Nino Bonavolontà

Umberto Giordano: La cena delle beffe

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Italian composer Umberto Giordano composed a respectable number of operas in his long lifetime, but only one, Andrea Chénier, has gained permanence in the repertory. It is not that Giordano's other mature operas are bad; just that they are subject to the same forces that control most of the operatic repertoire. Only 30 or so operas are popular enough that they are revived all the time, and as opera companies can only expend so much effort upon reviving operas that are comparatively little-known, operas like Giordano's Le cene delle Beffe (The Dinner of Mockers) must simply wait their turn. Such a turn came in Milan in December 1972, and Opera d'Oro's Umberto Giordano: Le cena della Beffe reproduces the results.

This is one of the most "adult" operas written before Ginastera's Bomarzo, set during the reign of Duke Lorenzo the Magnificent. Giannetto, friend to a nobleman, has had his lover stolen and damage done to a most tender part of his anatomy by a couple of losers, Neri and Gabriello. Invited to a dinner under the pretext of reconciliation, Giannetto decides to make use of the opportunity to set up his revenge on the pair. What follows is a striking round of betrayals, seductions, mistaken identities, murder, madness, and general mayhem -- all pretty good ingredients for an opera. In addition, musically it is a very good opera -- it is fast moving, with generous writing for the voices and a strong sense of drama; by this time, Giordano was moving away from verismo and this work overall sounds more like Richard Strauss than Puccini. In short sections, Giordano makes use of a modernistic-sounding, dissonant idiom even a little more advanced than that of Strauss, although mostly in places where it tends not to call attention to itself.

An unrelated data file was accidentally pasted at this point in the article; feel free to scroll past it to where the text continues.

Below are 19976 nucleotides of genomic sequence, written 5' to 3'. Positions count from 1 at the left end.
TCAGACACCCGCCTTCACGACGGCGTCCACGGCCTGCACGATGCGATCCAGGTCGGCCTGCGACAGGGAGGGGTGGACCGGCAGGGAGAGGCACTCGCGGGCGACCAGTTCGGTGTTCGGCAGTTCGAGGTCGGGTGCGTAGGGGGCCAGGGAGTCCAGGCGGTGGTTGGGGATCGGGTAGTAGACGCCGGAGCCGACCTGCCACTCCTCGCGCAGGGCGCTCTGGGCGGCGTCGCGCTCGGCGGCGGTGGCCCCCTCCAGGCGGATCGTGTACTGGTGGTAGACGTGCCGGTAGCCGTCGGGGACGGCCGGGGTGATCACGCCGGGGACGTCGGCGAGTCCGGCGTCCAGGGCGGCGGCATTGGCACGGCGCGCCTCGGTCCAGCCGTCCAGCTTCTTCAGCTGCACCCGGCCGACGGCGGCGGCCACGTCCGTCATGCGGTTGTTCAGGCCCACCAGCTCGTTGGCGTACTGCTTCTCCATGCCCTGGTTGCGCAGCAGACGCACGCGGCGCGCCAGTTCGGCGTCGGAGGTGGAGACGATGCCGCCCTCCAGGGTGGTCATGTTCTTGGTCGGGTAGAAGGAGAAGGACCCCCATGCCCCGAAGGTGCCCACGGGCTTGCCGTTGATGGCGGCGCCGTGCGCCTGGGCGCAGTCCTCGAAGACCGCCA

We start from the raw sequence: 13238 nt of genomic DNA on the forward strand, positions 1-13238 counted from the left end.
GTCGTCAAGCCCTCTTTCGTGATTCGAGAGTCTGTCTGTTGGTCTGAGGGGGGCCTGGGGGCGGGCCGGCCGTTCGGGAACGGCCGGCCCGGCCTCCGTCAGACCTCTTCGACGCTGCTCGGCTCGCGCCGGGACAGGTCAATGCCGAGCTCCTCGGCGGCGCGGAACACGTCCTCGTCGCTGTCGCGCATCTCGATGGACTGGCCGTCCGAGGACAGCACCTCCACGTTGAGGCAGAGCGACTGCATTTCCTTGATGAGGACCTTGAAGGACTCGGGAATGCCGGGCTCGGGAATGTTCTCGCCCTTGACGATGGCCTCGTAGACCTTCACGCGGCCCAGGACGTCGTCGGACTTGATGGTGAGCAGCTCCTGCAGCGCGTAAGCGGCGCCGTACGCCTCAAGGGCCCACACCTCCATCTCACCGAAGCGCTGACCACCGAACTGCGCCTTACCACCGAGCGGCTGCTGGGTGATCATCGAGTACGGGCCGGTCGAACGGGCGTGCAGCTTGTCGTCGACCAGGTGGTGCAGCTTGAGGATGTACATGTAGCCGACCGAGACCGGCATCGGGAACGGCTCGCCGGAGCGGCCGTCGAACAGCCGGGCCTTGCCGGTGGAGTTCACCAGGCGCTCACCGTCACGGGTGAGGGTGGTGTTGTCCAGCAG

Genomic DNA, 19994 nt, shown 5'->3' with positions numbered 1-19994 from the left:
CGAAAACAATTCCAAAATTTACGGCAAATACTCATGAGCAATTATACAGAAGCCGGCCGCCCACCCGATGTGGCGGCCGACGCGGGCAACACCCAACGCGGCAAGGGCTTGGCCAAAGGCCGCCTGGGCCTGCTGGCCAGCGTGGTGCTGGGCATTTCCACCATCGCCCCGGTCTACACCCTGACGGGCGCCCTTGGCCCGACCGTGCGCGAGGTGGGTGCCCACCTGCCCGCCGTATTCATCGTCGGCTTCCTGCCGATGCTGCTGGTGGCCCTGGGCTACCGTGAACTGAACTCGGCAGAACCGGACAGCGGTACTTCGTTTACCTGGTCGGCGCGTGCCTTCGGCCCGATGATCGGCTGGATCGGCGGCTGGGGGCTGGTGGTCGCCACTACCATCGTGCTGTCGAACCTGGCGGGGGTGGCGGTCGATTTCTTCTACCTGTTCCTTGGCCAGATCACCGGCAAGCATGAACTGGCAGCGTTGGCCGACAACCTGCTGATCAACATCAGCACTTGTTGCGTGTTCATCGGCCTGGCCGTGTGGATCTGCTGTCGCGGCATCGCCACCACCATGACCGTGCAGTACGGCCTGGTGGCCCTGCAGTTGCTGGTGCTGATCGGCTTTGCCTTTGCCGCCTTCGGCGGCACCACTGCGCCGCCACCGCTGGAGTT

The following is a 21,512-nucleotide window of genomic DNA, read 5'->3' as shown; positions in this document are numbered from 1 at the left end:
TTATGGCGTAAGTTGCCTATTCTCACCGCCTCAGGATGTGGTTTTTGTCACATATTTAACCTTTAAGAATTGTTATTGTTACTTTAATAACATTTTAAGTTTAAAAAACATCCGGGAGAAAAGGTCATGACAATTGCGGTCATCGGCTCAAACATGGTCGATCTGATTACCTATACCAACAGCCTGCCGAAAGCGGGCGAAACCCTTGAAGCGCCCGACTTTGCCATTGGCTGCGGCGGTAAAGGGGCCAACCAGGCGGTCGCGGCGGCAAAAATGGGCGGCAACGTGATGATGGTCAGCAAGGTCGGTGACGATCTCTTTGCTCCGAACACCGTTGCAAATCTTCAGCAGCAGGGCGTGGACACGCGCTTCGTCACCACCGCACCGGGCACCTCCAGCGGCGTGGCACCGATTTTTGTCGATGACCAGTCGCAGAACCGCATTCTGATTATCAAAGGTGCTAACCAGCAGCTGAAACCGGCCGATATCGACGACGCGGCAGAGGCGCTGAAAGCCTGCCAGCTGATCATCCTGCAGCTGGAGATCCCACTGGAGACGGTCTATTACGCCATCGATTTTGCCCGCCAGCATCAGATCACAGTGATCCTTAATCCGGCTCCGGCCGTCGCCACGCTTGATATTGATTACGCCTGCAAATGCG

The cast here is made up completely of unknowns -- why not? It's an "unknown" opera. They do a great job, and the orchestra under Nino Bonavolontà seems to have Giordano's score under control. The sound, though, is constricted and distorts badly at times; the recording as a whole sounds like a shortwave radio broadcast that has been digitally "cleaned up." An earlier Milan revival of Le cena delle Beffe was given in 1955 under Oliviero de Fabritiis, and that recording, issued on Myto, actually sounds a little better than this one. The only "modern" recording of this opera, made in 1988 by Bongiovanni, is a miss, with surprisingly bad sound and a cast sub-standard even for an Italian opera recording.

One aspect of the Bongiovanni release that has an advantage over all others is the fact that it is equipped with a libretto. Although a summary of the action is included, one really wants a libretto for an opera like this, and as with all Opera d'Oro products, you're on your own in terms of accessing the text. Opera d'Oro's Umberto Giordano: Le cena della Beffe can really only be recommended to those who are devoted enough to Giordano to withstand the sound quality, though it does make the case that this particular opera deserves a modern recording in good sound and a decent cast and, hopefully, some way to get at a libretto to boot.

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